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A newly published patent in Japan showcase what could be the design of the Dualshock 5 controller.
The patent confirms features that were already known about the controller.
There is no lightbar on the new controller.
A new patent has revealed what could be the latest design of the PS5 controller. One look at the patent and you will have a familiar feeling yet know that some things have changed. One of the most important changes is that the microUSB port has now been replaced with a USB-C port. The light bar, which was at the front of the DualShock 4 controller is now absent from the PS5 controller. The purpose of the lightbar was for PSVR compatibility. The absence of the bar means that the next-gen PSVR will not use the lightbar to track the controller. Could we see some form of inside-out tracking found on the new HTC Cosmos or the Mixed Reality headsets?
Another change is that the grips of the controller seem to be a bit thicker and more rounded than the DualShock 4. It looks a lot like the Xbox One controller grip and that may be a good change as the Xbox One controller grip is quite ergonomic. As revealed earlier this year, the PS5 controller will come with haptic feedback instead of traditional vibration motors giving players a more immersive experience. A version of haptic feedback is found in the Nintendo Switch Joycons where the feature is called HD rumble. The triggers in the controller also appear to be slightly different in shape. As reported earlier this year, the triggers in the PS5 will be able to simulate different pressure points when gaming. The pull of the trigger will be different when firing an arrow vs firing a shotgun in-game.
Lastly, the analogue sticks appear to be shorter than the DualShock 4 controller. This theoretically could help with better precision but that is something we will know when we get our hands on it. The controller still retains the touch bar.
The patent that we see here and the version of the controller that Wired got to check out are quite similar so one can look at this as the near-final version of the PS5 controller. However, it is possible that the controller may see some minor or even significant changes before it is revealed to the public.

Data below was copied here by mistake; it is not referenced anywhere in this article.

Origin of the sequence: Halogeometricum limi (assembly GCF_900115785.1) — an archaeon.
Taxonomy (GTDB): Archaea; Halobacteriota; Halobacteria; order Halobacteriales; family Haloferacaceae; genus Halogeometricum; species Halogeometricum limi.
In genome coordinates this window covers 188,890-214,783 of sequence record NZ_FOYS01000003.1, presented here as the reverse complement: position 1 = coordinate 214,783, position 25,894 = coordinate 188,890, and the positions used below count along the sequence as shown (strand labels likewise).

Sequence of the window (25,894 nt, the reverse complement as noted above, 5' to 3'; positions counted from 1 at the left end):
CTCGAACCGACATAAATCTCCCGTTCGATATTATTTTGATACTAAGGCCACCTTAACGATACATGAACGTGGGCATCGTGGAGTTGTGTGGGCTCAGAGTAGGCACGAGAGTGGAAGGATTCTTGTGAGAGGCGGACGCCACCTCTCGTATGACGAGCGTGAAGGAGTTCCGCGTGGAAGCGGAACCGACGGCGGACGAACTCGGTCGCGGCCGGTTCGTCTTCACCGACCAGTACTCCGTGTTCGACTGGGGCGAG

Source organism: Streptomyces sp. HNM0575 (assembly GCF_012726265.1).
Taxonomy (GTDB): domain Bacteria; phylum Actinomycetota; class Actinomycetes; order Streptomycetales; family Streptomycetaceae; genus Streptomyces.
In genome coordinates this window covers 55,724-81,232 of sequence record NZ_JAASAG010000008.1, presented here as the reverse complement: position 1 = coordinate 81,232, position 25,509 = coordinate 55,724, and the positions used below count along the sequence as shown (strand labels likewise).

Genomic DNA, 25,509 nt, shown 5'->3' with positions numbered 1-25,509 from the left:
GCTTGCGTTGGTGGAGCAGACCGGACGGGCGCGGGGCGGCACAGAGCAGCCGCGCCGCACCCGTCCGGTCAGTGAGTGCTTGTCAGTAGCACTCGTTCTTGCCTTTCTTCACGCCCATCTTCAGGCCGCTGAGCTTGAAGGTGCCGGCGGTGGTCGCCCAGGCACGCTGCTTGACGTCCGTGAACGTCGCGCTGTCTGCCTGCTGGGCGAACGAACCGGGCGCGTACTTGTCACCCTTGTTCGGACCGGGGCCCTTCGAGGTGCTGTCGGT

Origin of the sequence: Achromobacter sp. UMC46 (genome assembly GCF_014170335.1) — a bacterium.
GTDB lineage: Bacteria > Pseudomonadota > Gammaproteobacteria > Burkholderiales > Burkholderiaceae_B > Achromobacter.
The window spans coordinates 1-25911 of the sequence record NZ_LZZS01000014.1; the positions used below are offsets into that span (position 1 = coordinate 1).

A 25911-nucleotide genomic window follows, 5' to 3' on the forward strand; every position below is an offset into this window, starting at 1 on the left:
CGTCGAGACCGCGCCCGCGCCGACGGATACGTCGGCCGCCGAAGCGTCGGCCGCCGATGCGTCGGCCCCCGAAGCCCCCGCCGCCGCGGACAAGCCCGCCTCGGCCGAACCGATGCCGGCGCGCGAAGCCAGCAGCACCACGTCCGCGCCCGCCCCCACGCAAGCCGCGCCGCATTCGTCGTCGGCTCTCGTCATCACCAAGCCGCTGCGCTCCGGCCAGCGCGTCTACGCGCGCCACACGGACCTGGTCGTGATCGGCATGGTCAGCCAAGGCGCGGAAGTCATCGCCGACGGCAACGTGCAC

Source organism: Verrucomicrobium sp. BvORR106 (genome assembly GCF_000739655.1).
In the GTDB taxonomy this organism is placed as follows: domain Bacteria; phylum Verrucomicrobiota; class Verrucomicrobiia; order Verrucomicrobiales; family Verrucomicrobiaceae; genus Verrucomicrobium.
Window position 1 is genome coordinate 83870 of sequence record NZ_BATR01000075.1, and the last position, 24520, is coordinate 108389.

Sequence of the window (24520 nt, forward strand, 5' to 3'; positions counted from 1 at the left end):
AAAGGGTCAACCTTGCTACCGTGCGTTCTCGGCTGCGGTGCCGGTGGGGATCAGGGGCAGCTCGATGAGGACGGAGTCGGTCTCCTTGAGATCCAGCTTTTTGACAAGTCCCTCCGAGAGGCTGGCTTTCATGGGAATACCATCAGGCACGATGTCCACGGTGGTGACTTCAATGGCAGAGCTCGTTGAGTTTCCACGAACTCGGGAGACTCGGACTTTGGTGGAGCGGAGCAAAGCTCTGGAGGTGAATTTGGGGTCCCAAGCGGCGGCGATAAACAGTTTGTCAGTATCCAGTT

The DualShock 1 which launched after the launch of the PS1 and the DualShock 2 which launched with the PS2 were nearly identical. With the PS3, Sony launched the first wireless Bluetooth controller that boasted of six-axis motion controls. The controller lacked rumble functionality, and the triggers were redesigned when compared to the DualShock 2. However, Sony soon launched the DualShock 3 which brought back the rumble feature. With the PS4, Sony brought the first true redesign to the PlayStation controller. The grips were slightly longer, analogue sticks redesigned, the light bar and touch bar made their debut and the controller looked cool. Throughout the PlayStation console version, Sony has maintained the symmetric design for the analogue sticks (which I personally prefer) and it is nice to see that hasn't changed. One improvement I really look forward to is improving the battery life of the controller as the DualShock 4 doesn't have the best battery life.
Sameer Mitha lives for gaming and technology is his muse. When he isn’t busy playing with gadgets or video games he delves into the world of fantasy novels.
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